DOES LOVE REALLY HEAL ALL WOUNDS?
After being widowed by a steeplechase accident in Ireland, Lady Kate Whelan abandons the turf. But once her mourning is complete, her late husband’s debts drive her to seek help in Newmarket amidst the whirl of a race meet. There she encounters antiquities expert Evan Rhys, her late husband’s roguish friend-whom she hasn’t seen since the day of his lordship’s mysterious death.
Now that fate has reunited them, Evan seizes the chance to win over the woman he’s always loved. But once back within the old stone walls of Whelan House, long-held secrets come to light that shake up everything Kate thought she knew about her marriage. Now she wonders who she can trust with her heart—and Evan must decide between love and a truth that will separate him from all his heart desires.
“Romain’s elegant prose, inventive plotting, brilliantly nuanced characters, and refreshingly different setting make her latest superbly written romance de rigueur for Regency romance fans.”
—Booklist, STARRED review
“Fans of friends-to-lovers romance will swoon.”
“Smart banter, a heroine who isn’t afraid to stand up for herself and her beliefs, and sensuality that practically makes my iPad sizzle….Scandalous Ever After was a super enjoyable read.”
—All About Romance
“The best book that Theresa Romain has written. It touched my heart and my emotions, and I loved Evan and Kate. Every scene with them together was pure joy to read…. Scandalous Ever After goes on my favorites list for 2017 and I recommend it most highly.”
—Roses are Blue, 5 stars, TOP PICK
“One of the best friends-to-lovers stories I have ever read.”
—Buried Under Romance, 5 stars
“Unique characters, finely detailed backdrops, unsurpassed storytelling, and exquisite writing…Ms. Romain gets better with every book she writes.”
—Fresh Fiction, Fresh Pick!
“[Kate and Evan] have terrific chemistry and their many verbal exchanges are witty, funny, and utterly delightful. …The love story is beautifully nuanced.”
—Romantic Historical Reviews, 4.5 stars
“Romain delivers another exciting and romantic installment in her Romance of the Turf series…[A] lovely passion-filled romance.”
—RT Book Reviews, 4 stars
“Abounds with delightful characters.”
“Romain writes the romantic parts of the tale so well…A solid effort from an up-and-coming writer.”
About the Book
September 29, 1818
In a single moment, a person’s world could alter forever. For Evan Rhys, it had done so twice: thirteen years before, when he found everything he wanted in life, then again two years ago when he at last admitted it could never be his. With that, he had lost his taste for world-altering moments—unless, of course, they promised to be the good sort.
He was not expecting such a moment on this day. And certainly not the good sort.
No, he had decided long ago that an ordinary day was pleasant enough. That is, ordinary for Evan. Since his days encompassed everything from researching in dusty libraries to unearthing the remains of an ancient castle, ordinary didn’t narrow the scope much.
Today’s ordinary fell somewhere between the two extremes. As with every other lecture he’d given in recent weeks, the windows were uncovered once the final magic lantern slide was shown. From the lectern at the front of the hall, Evan faced the rows of high- backed wooden benches, filled shoulder to shoulder with the curious public.
“Doubtless you are all devastated to know that was the last slide.” A chuckle eddied through the crowd. Evan continued, “I hope you enjoyed seeing these examples of the fraudulent Roman antiquities plaguing today’s dealers and collectors—not to mention His Majesty’s Customs and Excise. If any of you have questions, I will take those now.”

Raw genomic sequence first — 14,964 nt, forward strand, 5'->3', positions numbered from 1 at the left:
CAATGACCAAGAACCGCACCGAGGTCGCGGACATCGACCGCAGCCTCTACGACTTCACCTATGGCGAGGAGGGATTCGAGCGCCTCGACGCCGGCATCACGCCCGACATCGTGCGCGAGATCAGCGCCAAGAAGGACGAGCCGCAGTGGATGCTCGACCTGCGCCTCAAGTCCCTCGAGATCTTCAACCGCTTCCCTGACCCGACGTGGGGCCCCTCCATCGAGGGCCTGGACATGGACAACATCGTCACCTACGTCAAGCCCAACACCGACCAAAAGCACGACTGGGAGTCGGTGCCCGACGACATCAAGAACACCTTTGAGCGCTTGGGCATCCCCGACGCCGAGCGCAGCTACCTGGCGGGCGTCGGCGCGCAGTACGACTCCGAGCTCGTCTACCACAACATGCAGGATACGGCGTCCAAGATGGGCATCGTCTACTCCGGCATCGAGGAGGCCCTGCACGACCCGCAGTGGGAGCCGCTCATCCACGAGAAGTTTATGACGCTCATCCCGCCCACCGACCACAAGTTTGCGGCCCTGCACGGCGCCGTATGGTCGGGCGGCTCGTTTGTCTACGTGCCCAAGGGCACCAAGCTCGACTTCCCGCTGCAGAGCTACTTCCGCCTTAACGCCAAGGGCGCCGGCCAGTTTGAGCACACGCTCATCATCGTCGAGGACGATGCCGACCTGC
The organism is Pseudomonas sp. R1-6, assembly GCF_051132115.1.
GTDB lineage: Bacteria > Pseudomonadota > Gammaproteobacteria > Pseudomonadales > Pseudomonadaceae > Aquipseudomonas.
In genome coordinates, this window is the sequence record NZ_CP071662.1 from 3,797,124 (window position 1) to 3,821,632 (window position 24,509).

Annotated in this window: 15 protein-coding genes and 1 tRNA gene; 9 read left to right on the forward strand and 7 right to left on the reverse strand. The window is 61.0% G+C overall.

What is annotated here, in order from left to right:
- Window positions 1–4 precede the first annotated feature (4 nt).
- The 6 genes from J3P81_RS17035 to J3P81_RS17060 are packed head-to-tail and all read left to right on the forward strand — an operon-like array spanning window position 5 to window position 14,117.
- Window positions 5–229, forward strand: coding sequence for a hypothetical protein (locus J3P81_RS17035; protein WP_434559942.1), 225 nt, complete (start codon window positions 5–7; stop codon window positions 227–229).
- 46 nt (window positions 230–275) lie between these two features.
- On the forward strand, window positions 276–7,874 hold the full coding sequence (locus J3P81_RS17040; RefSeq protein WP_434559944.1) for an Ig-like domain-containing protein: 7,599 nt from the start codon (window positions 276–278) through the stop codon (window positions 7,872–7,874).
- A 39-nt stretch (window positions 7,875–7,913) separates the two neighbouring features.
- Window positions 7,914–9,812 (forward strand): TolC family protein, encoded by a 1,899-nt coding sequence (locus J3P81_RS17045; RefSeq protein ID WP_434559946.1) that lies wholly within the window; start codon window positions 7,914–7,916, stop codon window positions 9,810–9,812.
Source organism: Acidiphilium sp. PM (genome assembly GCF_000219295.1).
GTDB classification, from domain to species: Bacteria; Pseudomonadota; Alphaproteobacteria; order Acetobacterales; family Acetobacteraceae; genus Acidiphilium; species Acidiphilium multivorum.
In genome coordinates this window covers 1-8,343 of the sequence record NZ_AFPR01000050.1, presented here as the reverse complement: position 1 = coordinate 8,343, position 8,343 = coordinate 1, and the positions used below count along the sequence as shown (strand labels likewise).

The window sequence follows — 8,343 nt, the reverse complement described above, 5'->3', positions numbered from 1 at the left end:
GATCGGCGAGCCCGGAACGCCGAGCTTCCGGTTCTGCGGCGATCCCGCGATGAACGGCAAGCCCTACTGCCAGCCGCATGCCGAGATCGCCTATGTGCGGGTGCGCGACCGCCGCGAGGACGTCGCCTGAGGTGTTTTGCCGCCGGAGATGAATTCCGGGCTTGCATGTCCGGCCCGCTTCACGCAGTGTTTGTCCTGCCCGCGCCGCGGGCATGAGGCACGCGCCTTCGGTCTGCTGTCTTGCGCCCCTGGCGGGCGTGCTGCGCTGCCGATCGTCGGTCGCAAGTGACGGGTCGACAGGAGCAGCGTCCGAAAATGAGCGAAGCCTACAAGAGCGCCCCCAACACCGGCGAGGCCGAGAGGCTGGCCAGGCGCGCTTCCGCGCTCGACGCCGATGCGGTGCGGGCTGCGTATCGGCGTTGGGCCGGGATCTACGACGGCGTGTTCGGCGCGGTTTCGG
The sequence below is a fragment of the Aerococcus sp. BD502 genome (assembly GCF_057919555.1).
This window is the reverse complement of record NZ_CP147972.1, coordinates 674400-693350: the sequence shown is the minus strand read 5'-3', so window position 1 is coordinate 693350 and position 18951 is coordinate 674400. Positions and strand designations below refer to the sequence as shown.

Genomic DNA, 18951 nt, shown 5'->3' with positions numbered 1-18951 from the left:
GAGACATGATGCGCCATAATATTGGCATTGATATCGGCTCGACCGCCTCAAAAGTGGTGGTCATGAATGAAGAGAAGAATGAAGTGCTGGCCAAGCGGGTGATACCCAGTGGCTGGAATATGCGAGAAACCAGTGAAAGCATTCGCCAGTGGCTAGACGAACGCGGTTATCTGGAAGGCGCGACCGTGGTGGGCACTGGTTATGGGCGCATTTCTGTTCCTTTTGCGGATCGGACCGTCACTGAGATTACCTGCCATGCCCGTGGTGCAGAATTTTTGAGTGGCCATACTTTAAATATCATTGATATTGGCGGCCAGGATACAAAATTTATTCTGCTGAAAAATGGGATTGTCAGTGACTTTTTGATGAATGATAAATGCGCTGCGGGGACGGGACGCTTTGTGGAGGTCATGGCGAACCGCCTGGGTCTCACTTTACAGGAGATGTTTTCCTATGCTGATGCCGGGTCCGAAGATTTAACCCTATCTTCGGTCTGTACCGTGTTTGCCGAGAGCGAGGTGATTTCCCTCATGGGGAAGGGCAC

This was his favorite part of a lecture, always, when other curious minds inquired of his.
The first comment came from a plump don in a towering neckcloth. “You discussed the use of these items in smuggling. But surely there is no harm in creating reproductions of antique stone carvings, as long as nothing is smuggled within them?”
“If the carvings are marked as false, no. But if collected or placed into a museum as genuine, then history is forever undermined.” Evan’s years at Cambridge hadn’t given him half the appreciation for history that digging about in the dirt of his native Wales had. “Good news, though: anyone in this audience will now be able to spot the stone common to these carvings. Go forth and lecture. Share your newfound knowledge. But you’ll all have to paint your own magic lantern slides. I’m no artist, and creating this set took me far longer than I ought to admit. So I’m not admitting anything.”
Another chuckle from the crowd. Good! This was a lively audience. Evan hoped that by keeping their attention, they’d remember his words better. Not that his joking manner could save a bit of history, but…
Well, maybe it could. Who knew what would make the difference between catching a fraud and letting it pass? Misrepresenting the truth of the past was wrong.
Nothing had given him a sense of purpose like holding fast to that idea. And by God, he had needed a sense of purpose since that day two years ago, when he left Ireland without a backward glance.
A reedy scholar in academic blacks had the next question. “How can you be sure the stone comes from Ireland, as you insist?”
“The shade and fine grain are unmistakable. I saw it often when I lived there and dug about for artifacts.” With more force than necessary, he began replacing the painted glass slides in their padded case.
A female voice then spoke up. “What keeps you from Ireland, if you believe answers are to be found there?” And the world tipped and altered for the third time in Evan’s life, because that was a familiar female voice. The voice of the woman he had loved since their first meeting, and whom he’d hoped never to see again.
Never, he had told himself. Yet his head snapped up, gaze roving the assembled crowd until he spotted her. “Kate…Ka—Ka…” Kate. Otherwise known as Abigail Catherine Durham, the Irish Countess of Whelan. Widow of his closest friend; unwitting keeper of Evan’s heart.